• Check the R-value of your attic insulation with a measuring stick. Learn how to determine the proper R-value insulation you need with the EPA’s Insulation Fact Sheet.
  • Sealing air leaks and adding insulation to the attic will not only lower your monthly energy bills, but it might also solve other heating-related problems as well, such as drafty rooms, uneven temperatures, and ice dams.
  • Sealing air leaks and adding insulation to the basement will also help lower energy bills, in addition to helping with cold floors and pest problems.
  • Inspect your air duct system and seal duct leaks and add insulation as necessary.
  • Check the insulation levels in your walls.
  • Check for air leaks around doors and windows and replace old caulk and weatherstripping.
  • Use draft snakes (or a rolled up towel) to block drafts underneath doors.
  • Consider adding an insulation blanket around your water heater.

We also recommend insulating your pipes, which can help prevent frozen pipes from causing a lot of damage to your home. Most hardware stores will have pre-cut foam strips that can easily be slipped on over hot and cold water pipes.

Don’t start thinking about frozen pipes when it’s already too late. Learn how to prevent frozen pipes before they happen!

Source: A Do-It-Yourself Guide to Sealing And Insulating With EnergyStar.

5. Clean Your Gutters

It’s highly recommended that you clean your gutters every 3-6 months, at least once in the spring and once in the fall. When leaves and other debris form in the gutters, water can run down the siding and cause damage to your home and foundation.

As with many things in life, most people know they should periodically clean their gutters, but few actually do.

Watch this video to learn how to clean gutters and downspouts and (make sure you have a spotter by the ladder and thick work gloves):

You can also hire someone to clean out your gutters for you but expect to pay around $175.

If you have loose gutters, downspouts that aren’t long enough, or want to install gutter guards, check out this Family Handyman article, “Easy Gutter Fixes.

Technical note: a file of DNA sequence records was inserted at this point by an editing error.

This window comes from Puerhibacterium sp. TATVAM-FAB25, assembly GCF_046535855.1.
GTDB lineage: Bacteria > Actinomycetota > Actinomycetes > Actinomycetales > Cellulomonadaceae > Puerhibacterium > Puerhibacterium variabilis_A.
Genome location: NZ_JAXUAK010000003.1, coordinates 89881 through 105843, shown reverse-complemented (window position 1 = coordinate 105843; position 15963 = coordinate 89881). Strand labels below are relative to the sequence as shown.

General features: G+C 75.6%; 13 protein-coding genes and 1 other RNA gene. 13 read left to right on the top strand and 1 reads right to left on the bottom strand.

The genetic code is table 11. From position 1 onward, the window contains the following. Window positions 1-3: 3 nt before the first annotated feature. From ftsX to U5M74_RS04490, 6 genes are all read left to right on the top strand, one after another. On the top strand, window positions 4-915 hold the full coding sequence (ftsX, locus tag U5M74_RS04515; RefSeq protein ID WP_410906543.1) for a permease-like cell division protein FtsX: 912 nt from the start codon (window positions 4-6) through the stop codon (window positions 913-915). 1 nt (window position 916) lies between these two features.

6. Trim Overhanging Trees

With winter comes snow and ice, which puts a lot of pressure on weak trim limbs. This is not only a huge safety hazard, but also causes millions of dollars worth of property damage every year.

Get peace of mind for the winter season by having a professional tree cutter trim weak and overhanging tree limbs before the snowstorms come. While the tree guy is there, he’ll also be able to check the health of all your large trees so you can avoid knocked out power lines, crushed vehicles, or even worse.

7. Install and Set a Programmable Thermostat

If you don’t have a programmable thermostat already, what are you waiting for? They are cheaper than ever and can save you around 10% every year on your heating and cooling costs.

There are a variety of options available to you, including digital, wireless, and “smart.” Give Hiller a call and we’ll be happy to walk you through all of your options and perform a quick and thorough thermostat installation.

Here are some thermostat tips for saving energy this fall/winter:

  • When you are at home, set the thermostat to the lowest temperature possible, where you are still comfortable.
  • When you go to bed or leave the house, turn the thermostat back around 10-15°F for the time you will be away or asleep.
  • Learn how to use your programmable thermostat for maximum savings.
  • To aid your purchase decision, use thisThermostat Guide from Consumer Reports.

8. Window Treatments

Take advantage of the natural heat from the sun by opening up your windows during the day. Close them at night and use heavy, insulating blinds and draperies if you can.

You may also want to consider installing storm windows, which can reduce winter heat loss by as much as 50%. Replacing your windows can be expensive but will pay for itself (and then some) over its lifespan.

For a cheaper alternative, you can use window insulating film.

9. Home Heating Hacks

  • Remove any window A/C units, clean them, and find a warm, dry place to store them for the winter.
  • Turn down your water heater temperature to 120 degrees. Click here for more 9 more water heating tips.
  • Set your thermostat to the lowest temperature you feel comfortable. Put on a sweater.
  • Reverse the direction of your ceiling fans to blow warm air near the ceiling downwards.
  • Humidity plays an important role in temperature perception, comfort, and health and wellbeing. Learn about the importance of whole-home humidification systems.
  • Check the fireplace flue damper and make sure it forms a proper seal. Always have the damper closed when the fireplace is not in use. If you don’t use your chimney often, consider using a “chimney balloon” or sealing the chimney flue.


Source: energy.gov

More Department of Energy tips for fall and winter savings can be found here.